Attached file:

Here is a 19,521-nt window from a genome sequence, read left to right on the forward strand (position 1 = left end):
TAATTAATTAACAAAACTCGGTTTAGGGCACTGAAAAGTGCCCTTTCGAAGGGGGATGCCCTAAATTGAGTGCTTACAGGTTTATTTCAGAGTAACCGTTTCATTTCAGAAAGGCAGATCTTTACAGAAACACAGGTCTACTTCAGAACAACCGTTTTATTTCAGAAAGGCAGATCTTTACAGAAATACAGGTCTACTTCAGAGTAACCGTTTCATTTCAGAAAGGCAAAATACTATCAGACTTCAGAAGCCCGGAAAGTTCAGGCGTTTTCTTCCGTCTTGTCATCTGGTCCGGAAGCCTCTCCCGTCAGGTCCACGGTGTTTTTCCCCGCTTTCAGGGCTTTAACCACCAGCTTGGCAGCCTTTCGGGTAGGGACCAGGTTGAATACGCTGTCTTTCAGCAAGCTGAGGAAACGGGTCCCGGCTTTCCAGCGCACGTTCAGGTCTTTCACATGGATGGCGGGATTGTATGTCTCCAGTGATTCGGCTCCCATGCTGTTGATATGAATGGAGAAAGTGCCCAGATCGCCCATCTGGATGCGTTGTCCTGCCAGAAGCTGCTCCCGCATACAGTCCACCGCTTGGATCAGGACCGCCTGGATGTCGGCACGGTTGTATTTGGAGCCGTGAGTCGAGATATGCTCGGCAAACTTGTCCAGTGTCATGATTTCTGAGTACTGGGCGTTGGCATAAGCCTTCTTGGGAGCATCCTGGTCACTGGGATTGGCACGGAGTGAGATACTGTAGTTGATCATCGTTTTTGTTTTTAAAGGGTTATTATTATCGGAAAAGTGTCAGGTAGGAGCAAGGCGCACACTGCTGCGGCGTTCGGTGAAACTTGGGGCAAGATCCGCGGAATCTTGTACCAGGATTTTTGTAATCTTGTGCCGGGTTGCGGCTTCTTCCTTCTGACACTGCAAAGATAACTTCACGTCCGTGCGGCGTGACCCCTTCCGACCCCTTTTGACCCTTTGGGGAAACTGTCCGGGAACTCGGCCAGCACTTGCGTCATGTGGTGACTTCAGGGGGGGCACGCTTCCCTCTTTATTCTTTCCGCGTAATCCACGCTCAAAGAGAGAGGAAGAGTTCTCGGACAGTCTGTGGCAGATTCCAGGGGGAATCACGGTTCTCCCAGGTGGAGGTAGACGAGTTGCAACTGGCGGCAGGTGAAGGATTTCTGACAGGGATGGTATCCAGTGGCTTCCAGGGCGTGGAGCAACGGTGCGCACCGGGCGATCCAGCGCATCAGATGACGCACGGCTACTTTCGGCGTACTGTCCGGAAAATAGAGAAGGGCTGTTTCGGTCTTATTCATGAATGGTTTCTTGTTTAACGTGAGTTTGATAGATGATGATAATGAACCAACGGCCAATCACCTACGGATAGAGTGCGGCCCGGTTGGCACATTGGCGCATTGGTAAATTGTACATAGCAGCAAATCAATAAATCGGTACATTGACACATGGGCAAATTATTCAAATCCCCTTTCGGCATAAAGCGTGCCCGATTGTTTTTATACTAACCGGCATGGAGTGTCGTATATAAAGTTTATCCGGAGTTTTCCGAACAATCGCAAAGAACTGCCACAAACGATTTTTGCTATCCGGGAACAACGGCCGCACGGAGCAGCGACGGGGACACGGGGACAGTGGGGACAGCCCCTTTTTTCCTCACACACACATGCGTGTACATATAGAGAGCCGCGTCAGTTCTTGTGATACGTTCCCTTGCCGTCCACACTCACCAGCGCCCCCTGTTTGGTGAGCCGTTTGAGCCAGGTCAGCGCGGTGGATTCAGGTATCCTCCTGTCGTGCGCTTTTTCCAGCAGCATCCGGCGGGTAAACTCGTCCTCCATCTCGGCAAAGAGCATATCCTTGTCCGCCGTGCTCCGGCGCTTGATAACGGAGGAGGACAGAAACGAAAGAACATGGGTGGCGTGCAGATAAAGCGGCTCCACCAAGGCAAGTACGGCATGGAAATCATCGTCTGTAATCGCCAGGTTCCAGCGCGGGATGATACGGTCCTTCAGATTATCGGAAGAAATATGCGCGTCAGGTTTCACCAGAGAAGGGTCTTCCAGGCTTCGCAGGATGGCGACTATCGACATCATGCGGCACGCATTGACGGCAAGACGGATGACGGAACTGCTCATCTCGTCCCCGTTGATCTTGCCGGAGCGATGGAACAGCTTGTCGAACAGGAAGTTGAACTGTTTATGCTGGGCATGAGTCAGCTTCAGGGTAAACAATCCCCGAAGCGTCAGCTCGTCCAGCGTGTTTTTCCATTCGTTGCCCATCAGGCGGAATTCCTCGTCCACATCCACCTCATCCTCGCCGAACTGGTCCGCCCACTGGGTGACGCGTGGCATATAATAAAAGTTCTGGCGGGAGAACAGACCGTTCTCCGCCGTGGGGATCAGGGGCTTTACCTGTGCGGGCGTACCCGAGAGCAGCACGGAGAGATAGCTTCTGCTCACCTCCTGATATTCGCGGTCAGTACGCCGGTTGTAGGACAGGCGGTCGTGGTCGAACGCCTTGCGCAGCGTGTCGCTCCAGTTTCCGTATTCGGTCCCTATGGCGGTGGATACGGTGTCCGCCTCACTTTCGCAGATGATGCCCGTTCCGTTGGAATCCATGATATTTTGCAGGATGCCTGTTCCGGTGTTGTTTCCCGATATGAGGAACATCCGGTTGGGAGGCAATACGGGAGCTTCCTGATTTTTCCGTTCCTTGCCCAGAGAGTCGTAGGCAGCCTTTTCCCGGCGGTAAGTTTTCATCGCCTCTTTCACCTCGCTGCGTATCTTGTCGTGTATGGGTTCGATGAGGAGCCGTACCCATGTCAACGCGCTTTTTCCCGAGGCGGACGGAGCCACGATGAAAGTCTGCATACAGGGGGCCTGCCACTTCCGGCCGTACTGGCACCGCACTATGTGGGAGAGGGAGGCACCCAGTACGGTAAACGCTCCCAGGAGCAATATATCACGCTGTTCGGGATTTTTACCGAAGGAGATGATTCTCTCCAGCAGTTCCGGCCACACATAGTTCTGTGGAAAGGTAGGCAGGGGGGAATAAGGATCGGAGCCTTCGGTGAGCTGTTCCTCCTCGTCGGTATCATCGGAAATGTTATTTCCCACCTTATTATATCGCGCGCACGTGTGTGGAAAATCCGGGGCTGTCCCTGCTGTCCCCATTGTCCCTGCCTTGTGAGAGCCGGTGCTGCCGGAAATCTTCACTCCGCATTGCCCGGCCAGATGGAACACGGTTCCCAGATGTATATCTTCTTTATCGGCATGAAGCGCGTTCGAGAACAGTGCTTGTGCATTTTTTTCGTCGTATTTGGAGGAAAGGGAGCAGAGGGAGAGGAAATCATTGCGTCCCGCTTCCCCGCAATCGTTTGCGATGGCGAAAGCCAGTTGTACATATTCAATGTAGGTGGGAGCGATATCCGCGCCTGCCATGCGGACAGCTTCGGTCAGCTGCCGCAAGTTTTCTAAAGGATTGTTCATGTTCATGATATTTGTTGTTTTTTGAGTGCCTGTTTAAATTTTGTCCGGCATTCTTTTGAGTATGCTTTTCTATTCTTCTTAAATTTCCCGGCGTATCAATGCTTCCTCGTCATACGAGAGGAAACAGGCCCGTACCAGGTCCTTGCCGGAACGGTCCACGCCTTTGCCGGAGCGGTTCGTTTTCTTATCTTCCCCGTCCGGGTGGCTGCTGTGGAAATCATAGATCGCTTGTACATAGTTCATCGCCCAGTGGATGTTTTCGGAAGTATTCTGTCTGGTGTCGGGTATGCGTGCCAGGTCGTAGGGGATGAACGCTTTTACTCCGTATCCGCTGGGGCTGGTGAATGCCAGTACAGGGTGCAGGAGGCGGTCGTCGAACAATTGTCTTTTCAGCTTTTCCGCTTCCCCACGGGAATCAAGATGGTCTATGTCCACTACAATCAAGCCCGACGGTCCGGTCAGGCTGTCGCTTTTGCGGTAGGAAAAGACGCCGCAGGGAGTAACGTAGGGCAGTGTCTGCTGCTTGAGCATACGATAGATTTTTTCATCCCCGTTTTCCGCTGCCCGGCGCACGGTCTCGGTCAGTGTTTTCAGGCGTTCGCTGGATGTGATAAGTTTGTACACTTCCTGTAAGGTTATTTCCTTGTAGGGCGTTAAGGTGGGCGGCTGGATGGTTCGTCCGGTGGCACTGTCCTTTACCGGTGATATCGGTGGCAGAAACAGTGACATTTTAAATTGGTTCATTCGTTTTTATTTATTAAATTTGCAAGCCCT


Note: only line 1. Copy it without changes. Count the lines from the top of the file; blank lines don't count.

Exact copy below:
Here is a 19,521-nt window from a genome sequence, read left to right on the forward strand (position 1 = left end):